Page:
Fueling the conspiracy theories is the fact that a few Bush administration officials, including the No. 3 man in the Pentagon, Douglas Feith, wrote a paper in 1996 for then newly elected Israeli Prime Minister Benjamin Netanyahu called "A Clean Break," which described, among other ideas, the desirability of regime change in Iraq. Nowhere, however, does it say that Israel should get American soldiers to do it. Indeed, "A Clean Break" also argued for ending Israel's dependence on U.S. aid.
Regardless, while the research into the neocons' ideas about the region and their connections to Israel might have begun as a partisan exercise in aggressive political journalism and speculative intellectual history, it has now come to resemble an old narrative in Western culture that engenders rumors of a "cabal," a secret government within the government, run by people whose loyalty to the state that harbors them is dubious. The word "Jew" isn't used, but "Likud" is tossed around with an alarming facility.
For example, in a recent interview with a Turkish news source, former Pentagon desk officer Lt. Col. Karen Kwiatkowski elaborated on some of the opinions she's been articulating in both her own writing and in other interviews, including one with a Lyndon LaRouche publication. "I think for [sic] many of these guys truly believe that what is good for Likud is good for America," she said. "This is wrong factually, and wrong philosophically, and is probably very close to being treason." On his Weblog, University of Michigan professor Juan Cole wrote, "I believe that Doug Feith, for instance, has dual loyalties to the Israeli Likud Party and to the U.S. Republican Party. … And I also think that if he has to choose, he will put the interests of the Likud above the interests of the Republican Party. … I frankly don't trust him to put America first."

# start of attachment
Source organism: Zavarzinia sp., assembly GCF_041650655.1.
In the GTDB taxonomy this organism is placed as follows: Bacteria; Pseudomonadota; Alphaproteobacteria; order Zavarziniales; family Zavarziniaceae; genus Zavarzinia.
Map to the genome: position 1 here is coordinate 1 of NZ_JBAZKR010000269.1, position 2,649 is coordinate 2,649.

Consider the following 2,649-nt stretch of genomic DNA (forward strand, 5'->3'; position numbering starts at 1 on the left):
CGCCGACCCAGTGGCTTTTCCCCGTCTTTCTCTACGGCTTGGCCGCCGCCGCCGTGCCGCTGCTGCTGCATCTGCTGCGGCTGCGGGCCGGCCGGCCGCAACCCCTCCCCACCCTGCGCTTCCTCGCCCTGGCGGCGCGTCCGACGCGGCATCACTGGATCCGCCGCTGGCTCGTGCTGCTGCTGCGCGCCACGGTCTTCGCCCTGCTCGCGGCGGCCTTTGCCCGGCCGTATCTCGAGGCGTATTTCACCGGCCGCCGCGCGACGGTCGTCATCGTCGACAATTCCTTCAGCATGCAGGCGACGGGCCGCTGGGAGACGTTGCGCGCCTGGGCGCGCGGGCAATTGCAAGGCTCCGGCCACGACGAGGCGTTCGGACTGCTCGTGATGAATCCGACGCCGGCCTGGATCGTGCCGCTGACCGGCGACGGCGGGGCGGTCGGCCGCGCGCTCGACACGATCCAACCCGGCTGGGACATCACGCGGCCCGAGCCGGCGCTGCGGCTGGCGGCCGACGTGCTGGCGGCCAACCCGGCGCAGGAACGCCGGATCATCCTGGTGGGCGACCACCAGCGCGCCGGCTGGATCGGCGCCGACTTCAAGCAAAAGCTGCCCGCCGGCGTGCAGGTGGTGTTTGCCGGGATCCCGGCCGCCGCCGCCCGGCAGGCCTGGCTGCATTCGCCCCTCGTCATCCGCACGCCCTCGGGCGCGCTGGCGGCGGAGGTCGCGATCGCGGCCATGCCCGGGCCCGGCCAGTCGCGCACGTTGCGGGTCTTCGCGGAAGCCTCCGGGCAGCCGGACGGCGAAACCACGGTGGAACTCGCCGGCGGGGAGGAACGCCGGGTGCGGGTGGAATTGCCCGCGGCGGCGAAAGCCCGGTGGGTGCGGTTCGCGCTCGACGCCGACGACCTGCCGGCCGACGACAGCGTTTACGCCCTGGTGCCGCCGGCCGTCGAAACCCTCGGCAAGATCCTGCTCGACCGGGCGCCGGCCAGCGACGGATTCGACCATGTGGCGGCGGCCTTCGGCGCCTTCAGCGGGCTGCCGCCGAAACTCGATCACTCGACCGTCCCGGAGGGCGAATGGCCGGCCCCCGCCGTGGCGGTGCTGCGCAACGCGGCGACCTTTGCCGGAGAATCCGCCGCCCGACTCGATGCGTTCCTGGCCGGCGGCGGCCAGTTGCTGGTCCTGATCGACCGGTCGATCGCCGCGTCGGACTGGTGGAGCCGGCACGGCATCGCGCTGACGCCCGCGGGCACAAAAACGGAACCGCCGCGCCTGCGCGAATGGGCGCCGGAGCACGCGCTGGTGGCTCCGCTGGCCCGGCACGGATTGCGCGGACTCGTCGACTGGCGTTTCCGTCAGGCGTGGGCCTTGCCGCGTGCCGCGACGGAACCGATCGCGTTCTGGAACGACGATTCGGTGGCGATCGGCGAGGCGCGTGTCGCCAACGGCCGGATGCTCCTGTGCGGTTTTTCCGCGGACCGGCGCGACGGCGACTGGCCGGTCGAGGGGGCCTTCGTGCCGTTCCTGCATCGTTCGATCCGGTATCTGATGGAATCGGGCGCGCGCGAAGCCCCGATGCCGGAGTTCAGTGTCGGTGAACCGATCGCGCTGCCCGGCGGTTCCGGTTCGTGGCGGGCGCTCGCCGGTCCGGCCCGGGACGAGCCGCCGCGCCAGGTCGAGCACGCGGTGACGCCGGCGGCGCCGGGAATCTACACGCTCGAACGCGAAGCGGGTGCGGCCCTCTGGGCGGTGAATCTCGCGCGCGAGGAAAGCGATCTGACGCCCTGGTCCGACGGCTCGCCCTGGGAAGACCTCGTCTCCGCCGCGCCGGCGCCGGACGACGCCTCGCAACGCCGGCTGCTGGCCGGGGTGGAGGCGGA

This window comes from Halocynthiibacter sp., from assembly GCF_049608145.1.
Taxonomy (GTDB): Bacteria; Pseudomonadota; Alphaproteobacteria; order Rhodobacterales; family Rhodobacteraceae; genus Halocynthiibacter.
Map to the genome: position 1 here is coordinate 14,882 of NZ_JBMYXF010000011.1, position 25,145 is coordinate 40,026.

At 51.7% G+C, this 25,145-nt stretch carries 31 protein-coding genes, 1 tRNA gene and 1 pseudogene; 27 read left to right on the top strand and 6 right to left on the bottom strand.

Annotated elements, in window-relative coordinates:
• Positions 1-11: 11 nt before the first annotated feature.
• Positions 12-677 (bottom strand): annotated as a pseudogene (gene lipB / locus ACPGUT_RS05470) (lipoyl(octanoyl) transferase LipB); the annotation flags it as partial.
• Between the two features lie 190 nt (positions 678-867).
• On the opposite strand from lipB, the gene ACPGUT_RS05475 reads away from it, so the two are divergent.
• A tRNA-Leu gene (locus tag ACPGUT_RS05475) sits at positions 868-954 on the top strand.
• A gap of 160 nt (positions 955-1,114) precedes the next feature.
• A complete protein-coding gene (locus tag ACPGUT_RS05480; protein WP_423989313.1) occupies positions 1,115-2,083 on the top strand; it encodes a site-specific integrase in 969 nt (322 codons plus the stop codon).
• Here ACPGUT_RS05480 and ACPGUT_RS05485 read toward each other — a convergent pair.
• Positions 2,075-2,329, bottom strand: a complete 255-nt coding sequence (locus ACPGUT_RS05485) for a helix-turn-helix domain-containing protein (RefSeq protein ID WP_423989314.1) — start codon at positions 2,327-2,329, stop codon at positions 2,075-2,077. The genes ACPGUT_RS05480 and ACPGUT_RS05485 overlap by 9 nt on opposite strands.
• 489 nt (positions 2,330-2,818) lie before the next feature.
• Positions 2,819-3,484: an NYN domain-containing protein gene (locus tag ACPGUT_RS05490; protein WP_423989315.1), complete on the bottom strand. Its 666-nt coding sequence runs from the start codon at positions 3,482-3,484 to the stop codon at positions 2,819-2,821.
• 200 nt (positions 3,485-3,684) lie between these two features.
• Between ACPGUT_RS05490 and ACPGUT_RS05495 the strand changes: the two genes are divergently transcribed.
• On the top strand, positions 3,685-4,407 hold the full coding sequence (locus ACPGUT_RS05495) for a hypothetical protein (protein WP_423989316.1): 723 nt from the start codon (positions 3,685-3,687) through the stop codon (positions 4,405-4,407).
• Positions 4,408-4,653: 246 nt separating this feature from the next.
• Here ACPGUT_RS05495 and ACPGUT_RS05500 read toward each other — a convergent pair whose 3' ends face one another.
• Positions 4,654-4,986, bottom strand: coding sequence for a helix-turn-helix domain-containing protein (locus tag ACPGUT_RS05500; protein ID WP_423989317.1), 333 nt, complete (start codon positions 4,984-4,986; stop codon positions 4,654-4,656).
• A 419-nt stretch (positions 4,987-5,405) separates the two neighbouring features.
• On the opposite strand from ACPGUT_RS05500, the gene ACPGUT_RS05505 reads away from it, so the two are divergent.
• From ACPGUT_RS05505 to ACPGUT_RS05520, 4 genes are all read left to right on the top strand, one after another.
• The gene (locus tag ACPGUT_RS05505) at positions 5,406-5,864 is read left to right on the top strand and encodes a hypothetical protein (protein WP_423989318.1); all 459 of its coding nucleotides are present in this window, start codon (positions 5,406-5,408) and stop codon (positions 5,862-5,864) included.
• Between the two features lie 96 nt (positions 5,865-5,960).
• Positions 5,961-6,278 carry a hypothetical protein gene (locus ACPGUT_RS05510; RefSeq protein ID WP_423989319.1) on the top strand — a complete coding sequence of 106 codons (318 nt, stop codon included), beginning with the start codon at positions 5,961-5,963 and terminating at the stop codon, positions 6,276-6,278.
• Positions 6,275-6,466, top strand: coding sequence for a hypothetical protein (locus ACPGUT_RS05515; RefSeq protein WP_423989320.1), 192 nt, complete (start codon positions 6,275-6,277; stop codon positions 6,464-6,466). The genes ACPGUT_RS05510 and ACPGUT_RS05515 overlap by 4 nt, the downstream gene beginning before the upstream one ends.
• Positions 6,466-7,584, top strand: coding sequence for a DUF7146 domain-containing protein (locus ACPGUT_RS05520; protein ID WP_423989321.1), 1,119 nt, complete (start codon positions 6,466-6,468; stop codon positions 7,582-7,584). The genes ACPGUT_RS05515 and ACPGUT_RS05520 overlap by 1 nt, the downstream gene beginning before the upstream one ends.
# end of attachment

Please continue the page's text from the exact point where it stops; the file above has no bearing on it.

Do Kwiatkowski and Cole have any factual evidence to draw on besides their own convictions and prejudices? Of course not. Their charges might not seem particularly sensationalist if they appeared exclusively on blogs, but mainstream press outfits like UPI, Knight Ridder, and Newsweek, among others, have used Kwiatkowski as a source for stories about the neocons; others, like PBS's NewsHour With Jim Lehrer, NPR, and the Washington Post have called on Cole to discuss his views on Iraq. (His opinions have also been cited in several Slate stories.) It's unclear whether these media outlets recognize what kind of larger worldview their experts' opinions issue from, but media consumers deserve to know that some of the talking heads they're hearing are advancing conspiracy theories and accusing U.S. government officials of dual loyalty verging on treason.
The fundamental issue is that had it not been for Sept. 11, the neocons' ideas that wound up winning the day—among them, regime change in Iraq, and perhaps elsewhere, and the push for democracy in the Middle East—would have remained fodder for policy papers. Up until 9/11, the premise of U.S. Middle East policy was to maintain stability in the region in order to secure our national interests. The attacks on the Pentagon and World Trade Center showed that those interests, including the welfare of U.S. citizens, were not secure; perhaps the region was by its very nature unstable. If so, the assumptions underlying our policies were flawed.